During a recent trip to Fiji celebrating our ten year wedding anniversary, my wife and I were lucky enough to visit a local primary school. It had roughly 200 students with a class for each year level. It is always interesting appreciating learning in different contexts. It highlights some things that we take for granted.
Using the lens of the Modern Learning Canvas:
Here are some of my observations of education in Fiji:
Although the students we met were vocal, it was hard to decipher much choice or action over their learning. On the flipside of this, the educator’s role seemed pretty traditional with the teacher driving much of the learning.
It is always hard to properly judge learning by a walk through on a random day. What stood out though was the environments. The rooms were relatively dark, with the school building shaded by a veranda on one side and a hill on the other. The only cooling was via ceiling fans. I wondered what Stephen Heppell’s Learnometer would make of it?
The walls were covered with posters of various words and facts, while the chalkboards were full of formulas and activities. By their faded nature, I am not sure how many of the resources are changed around and it made me feel almost indulgent the way some teachers cycle through charts and posters. Having said this, I imagine that posters and paper would probably suffer from the humidity?
It is interesting to think about such technology as the chalkboard in regards to pedagogy, something Audrey Watters’ recently reflected upon. Although many people in the community had smartphones, there was limited access to devices in the classroom. No projectors. A few desktops in a room, but nowhere near enough for a class, let alone the school. Most teachers had a laptop though, which they would use to support learning. This reminded me of my own experience a few years ago and a post I wrote about what you could do with just one computer.
We were shown the library, which was a room with a few boxes of books around the edge. I did not notice many books in the classrooms. Although the government has a policy focusing on access and quality:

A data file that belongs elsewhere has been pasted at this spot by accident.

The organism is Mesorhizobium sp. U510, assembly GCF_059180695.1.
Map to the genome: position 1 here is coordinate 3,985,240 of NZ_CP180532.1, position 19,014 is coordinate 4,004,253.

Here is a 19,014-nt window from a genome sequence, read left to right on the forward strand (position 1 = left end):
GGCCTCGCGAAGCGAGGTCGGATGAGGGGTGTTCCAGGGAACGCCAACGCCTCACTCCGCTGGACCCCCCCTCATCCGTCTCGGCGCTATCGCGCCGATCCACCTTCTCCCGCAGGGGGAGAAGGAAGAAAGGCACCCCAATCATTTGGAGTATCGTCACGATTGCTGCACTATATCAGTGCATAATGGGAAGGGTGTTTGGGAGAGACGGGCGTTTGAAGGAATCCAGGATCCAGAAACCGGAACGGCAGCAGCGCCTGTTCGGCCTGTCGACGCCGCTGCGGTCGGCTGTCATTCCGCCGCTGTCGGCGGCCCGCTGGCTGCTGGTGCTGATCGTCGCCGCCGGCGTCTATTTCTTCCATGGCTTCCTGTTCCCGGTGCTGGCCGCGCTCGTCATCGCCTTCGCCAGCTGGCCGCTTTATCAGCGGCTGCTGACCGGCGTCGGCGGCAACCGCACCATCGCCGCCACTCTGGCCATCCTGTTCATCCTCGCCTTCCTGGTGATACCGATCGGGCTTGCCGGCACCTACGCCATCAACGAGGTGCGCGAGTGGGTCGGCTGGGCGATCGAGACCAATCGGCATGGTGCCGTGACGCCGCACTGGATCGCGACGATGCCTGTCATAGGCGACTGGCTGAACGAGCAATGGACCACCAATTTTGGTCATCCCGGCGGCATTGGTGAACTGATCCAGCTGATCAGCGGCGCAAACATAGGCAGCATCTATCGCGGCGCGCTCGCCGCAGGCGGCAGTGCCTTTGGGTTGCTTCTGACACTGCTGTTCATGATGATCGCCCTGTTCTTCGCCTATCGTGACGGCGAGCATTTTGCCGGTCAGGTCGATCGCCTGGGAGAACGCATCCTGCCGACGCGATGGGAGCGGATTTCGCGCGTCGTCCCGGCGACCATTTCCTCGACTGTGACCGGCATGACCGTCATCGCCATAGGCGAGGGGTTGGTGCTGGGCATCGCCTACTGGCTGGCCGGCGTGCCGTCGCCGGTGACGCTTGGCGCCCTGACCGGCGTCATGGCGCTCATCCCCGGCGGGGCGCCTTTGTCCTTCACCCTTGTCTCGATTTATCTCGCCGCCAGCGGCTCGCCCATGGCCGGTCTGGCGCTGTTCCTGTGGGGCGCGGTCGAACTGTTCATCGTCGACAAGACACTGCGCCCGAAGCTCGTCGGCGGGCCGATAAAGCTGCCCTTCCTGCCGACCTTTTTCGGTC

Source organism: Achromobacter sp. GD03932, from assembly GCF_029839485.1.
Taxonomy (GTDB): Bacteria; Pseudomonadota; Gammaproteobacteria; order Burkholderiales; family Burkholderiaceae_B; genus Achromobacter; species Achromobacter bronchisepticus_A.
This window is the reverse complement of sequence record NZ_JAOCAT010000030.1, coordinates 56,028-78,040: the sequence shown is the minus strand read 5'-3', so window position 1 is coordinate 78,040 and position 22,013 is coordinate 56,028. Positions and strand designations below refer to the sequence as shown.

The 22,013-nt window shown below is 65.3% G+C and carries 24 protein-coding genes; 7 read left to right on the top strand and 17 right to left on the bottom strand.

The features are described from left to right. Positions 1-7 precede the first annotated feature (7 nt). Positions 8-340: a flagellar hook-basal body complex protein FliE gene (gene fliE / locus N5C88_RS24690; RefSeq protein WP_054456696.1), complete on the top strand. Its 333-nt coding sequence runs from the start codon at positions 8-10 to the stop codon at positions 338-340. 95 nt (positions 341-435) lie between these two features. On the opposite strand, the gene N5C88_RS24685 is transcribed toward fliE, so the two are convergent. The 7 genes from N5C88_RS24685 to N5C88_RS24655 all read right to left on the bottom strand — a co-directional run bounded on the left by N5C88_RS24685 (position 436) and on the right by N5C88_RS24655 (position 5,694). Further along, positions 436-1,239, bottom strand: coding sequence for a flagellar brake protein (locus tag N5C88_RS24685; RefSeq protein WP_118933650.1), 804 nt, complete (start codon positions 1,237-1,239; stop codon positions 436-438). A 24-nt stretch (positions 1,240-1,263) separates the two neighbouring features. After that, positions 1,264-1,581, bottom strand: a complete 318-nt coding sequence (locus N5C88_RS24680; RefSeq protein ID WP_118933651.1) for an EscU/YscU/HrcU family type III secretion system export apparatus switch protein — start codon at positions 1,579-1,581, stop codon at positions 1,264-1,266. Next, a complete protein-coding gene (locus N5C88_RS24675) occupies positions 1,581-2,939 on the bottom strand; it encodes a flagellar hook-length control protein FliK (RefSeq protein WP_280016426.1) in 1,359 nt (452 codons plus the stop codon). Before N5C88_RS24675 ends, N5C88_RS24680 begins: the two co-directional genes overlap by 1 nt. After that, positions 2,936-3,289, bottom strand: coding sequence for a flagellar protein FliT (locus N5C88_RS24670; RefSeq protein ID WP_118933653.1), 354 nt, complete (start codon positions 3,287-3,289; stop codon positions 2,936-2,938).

A reasonable collection of resources should comprise ten books per student.
With limited access to resources, more emphasis seemed to be put on speaking and performance. For example, students went through a rendition of a number of stories, such as We’re Going On a Bear Hunt, where the class was divided into two with one side repeating the lines of the other. A part of me wondered though if this was as much a reflection of the way in which they learnt in general, as music and oration seemed to be ingrained in a lot of what Fijians seem to do?
Each of the schools in Fiji seemed to have some religious affiliation. In part I would guess that this was based on the missionaries who set them up. In the school we visited this was evident in the bible verses posted on the walls.
On the flipside of this focus on culture, students were preparing for exams used to gain entry into secondary school. As with NAPLAN, The focus is on literacy and numeracy. Along with the supply of milk for Year One students, these were the only visible impacts of government intervention.
On a side note, the school had one of the most extreme emergency evacuation places, documenting what to do in the case of tsunami, earthquake, fire or mudslide. A reminder of nature’s presence.
It is interesting to consider Gert Biesta’s three arguments for a good education: qualification, socialization and subjectification. I felt the school touched on the first two of these. Speaking with some of the workers at the resort where we were staying the focus of education was very much about qualifications and what possibilities that might provide, while the posters discussing social media and alcohol touched on what it might mean to be a good citizen within the wider community. What this looked like in terms of outcomes was not so clear.
When I think about other education environments I am always come back to a story, shared via Tom Whitby’s blog, involving teaching 230 children underneath a tree in Malawi. Although the school was not at those extremes – they had rooms and stable class sizes – it was a true reminder that sometimes we need to stop and appreciate the lot we have and make the most of it. What intrigued me is that as education becomes globalised, through such policy bodies as PISA, we overlook the expectations that can come with such changes. In some respect this is the purpose of the current project I am a part of, to bring schools up to a particular standard. Visiting Fiji has helped me think about some of the challenges and opportunities moving forward, as well as highlight some of my biases.
So what about you? Have you visited a school that helped challenge your thoughts and assumptions? As always, comments and webmentions welcome.
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